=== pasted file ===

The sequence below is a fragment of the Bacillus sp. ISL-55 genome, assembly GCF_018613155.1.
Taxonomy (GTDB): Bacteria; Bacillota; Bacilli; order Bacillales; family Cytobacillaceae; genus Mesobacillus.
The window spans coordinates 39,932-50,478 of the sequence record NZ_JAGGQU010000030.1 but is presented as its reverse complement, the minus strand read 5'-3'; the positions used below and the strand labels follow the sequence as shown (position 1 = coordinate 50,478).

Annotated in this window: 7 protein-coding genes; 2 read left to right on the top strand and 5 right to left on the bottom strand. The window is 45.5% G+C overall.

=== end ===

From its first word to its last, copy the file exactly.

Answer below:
The sequence below is a fragment of the Bacillus sp. ISL-55 genome, assembly GCF_018613155.1.
Taxonomy (GTDB): Bacteria; Bacillota; Bacilli; order Bacillales; family Cytobacillaceae; genus Mesobacillus.
The window spans coordinates 39,932-50,478 of the sequence record NZ_JAGGQU010000030.1 but is presented as its reverse complement, the minus strand read 5'-3'; the positions used below and the strand labels follow the sequence as shown (position 1 = coordinate 50,478).

Annotated in this window: 7 protein-coding genes; 2 read left to right on the top strand and 5 right to left on the bottom strand. The window is 45.5% G+C overall.